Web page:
Evaluation of biosecurity measures to prevent indirect transmission of porcine epidemic diarrhea virus
Movement from infected source group (INF) to low biosecurity group (LB) and INF to medium biosecurity group (MB)
© Copyright Policy - OpenAccess
Related In: Results  -  Collection

License 1 - License 2
Show All Figures
getmorefigures.php?uid=PMC5382501&req=5

Fig1: Movement from infected source group (INF) to low biosecurity group (LB) and INF to medium biosecurity group (MB)
Mentions: The pigs were housed in 17 separate rooms that were independently operated from each other as described below. All individual rooms had anterooms with footbaths, a sink for hand and face washing, a storage area of 2.08 m2, and an animal housing area of 7.28 m2. Rooms were connected through a clean common hallway as shown in Fig. 1. The floor of the animal housing area was constructed with solid concrete and each animal housing area had a single water line with two water nipples as a source of drinking water. Prior to introducing the pigs into the rooms, environmental swabs were collected from the floors and confirmed PEDV negative by rRT-PCR. Ventilation for all rooms was kept under negative differential pressure to the main corridor, having one air inlet and one exhaust vent per room. The air supply was conditioned with a 3 ply panel filter (TRI-DEK® 15/40, TRI-DIM Filter Corp., Louisa, VA, USA) and 100% of exhaust air was filtered through a HEPA filter (XH Absolute HEPA filter, Camfil, Stockholm, Sweden).Fig. 1

View Article: PubMed Central - PubMed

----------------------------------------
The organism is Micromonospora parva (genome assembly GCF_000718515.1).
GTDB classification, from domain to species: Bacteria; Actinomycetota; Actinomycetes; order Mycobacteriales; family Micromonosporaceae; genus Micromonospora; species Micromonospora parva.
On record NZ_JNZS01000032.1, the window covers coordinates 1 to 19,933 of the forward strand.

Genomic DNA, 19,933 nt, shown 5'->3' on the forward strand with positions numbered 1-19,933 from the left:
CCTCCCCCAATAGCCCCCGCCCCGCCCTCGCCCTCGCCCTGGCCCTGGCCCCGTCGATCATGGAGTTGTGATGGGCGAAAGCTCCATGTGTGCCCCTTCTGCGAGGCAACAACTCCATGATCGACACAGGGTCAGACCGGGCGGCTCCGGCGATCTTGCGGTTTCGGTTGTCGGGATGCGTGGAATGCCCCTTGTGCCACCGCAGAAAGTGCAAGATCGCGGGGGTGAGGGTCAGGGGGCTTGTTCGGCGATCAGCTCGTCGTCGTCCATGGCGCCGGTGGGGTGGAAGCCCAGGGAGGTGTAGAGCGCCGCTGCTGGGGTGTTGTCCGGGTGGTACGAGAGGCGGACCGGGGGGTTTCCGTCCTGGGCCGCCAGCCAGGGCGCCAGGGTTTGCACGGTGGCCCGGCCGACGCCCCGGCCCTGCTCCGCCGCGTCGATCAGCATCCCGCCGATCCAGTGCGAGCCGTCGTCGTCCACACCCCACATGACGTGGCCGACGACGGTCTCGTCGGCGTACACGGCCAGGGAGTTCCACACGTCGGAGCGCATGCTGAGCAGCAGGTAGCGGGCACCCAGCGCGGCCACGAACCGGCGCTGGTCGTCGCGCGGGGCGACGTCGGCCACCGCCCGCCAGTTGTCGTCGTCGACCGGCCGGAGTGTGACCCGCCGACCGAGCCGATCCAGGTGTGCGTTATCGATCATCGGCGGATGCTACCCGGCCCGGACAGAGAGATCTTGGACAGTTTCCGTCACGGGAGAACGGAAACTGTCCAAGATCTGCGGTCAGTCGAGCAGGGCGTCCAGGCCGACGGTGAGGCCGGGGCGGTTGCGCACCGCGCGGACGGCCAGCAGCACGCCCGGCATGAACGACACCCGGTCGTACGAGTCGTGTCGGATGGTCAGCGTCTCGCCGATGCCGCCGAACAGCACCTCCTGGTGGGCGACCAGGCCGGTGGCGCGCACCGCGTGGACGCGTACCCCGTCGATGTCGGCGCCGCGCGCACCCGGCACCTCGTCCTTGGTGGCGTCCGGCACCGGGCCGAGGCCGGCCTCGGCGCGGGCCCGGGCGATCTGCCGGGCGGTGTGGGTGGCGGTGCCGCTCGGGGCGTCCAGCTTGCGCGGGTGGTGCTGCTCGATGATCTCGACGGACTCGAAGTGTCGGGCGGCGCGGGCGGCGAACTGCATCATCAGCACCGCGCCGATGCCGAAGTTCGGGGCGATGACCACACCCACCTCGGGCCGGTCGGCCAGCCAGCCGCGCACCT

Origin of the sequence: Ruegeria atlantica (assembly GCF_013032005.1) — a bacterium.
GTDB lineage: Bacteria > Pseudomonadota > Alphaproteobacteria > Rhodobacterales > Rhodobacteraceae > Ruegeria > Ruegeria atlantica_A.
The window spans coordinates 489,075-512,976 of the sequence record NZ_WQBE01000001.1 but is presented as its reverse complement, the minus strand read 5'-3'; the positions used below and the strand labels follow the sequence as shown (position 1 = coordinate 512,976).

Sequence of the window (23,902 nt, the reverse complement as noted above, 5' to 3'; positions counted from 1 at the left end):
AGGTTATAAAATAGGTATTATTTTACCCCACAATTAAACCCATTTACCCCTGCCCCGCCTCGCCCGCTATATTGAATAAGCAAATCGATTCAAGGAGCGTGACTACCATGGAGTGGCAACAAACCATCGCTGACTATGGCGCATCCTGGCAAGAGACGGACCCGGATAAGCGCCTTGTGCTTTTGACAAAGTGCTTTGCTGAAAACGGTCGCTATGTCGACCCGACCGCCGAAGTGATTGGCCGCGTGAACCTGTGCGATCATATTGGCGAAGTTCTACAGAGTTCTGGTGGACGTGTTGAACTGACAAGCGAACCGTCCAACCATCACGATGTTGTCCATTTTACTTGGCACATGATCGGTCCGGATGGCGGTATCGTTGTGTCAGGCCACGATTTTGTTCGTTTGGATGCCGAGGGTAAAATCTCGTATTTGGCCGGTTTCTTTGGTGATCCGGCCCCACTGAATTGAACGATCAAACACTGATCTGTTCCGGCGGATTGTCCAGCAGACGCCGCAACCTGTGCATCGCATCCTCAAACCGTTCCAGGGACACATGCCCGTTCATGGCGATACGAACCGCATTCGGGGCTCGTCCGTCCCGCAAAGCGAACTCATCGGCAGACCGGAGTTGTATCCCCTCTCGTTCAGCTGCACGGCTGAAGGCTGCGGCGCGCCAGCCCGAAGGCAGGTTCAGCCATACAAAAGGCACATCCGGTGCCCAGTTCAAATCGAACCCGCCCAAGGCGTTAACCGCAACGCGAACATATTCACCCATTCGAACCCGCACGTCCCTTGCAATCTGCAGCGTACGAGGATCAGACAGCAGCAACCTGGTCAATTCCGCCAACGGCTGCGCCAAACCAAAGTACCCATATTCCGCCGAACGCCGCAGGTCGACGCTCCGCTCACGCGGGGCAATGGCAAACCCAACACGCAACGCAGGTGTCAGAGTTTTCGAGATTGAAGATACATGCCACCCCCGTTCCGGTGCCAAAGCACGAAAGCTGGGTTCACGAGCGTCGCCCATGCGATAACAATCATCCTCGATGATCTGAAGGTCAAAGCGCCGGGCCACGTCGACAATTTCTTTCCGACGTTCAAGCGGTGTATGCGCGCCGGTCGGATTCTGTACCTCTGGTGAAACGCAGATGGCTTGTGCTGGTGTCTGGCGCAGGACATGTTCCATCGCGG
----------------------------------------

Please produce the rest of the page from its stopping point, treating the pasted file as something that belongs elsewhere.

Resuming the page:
ABSTRACT

Background: The effectiveness of biosecurity methods to mitigate the transmission of porcine epidemic diarrhea virus (PEDV) via farm personnel or contaminated fomites is poorly understood. This study was undertaken to evaluate the effectiveness of biosecurity procedures directed at minimizing transmission via personnel following different biosecurity protocols using a controlled experimental setting.

Results: PEDV RNA was detected from rectal swabs of experimentally infected (INF) and sentinel pigs by real-time reverse transcription polymerase chain reaction (rRT-PCR). Virus shedding in INF pigs peaked at 1 day post infection (dpi) and viral RNA levels remained elevated through 19 dpi. Sentinel pigs in the low biosecurity group (LB) became PEDV positive after the first movement of study personnel from the INF group. However, rectal swabs from pigs in the medium biosecurity (MB) and high biosecurity (HB) groups were negative during the 10 consecutive days of movements and remained negative through 24 days post movement (dpm) when the first trial was terminated.

Results: Viral RNA was detected at 1 dpm through 3 dpm from the personal protective equipment (PPE) of LB personnel. In addition, at 1 dpm, 2 hair/face swabs from MB personnel were positive; however, transmission of virus was not detected. All swabs of fomite from the HB study personnel were negative.

Conclusions: These results indicate that indirect PEDV transmission through contaminated PPE occurs rapidly (within 24 h) under modeled conditions. Biosecurity procedures such as changing PPE, washing exposed skin areas, or taking a shower are recommended for pig production systems and appear to be an effective option for lowering the risk of PEDV transmission between groups of pigs.

No MeSH data available.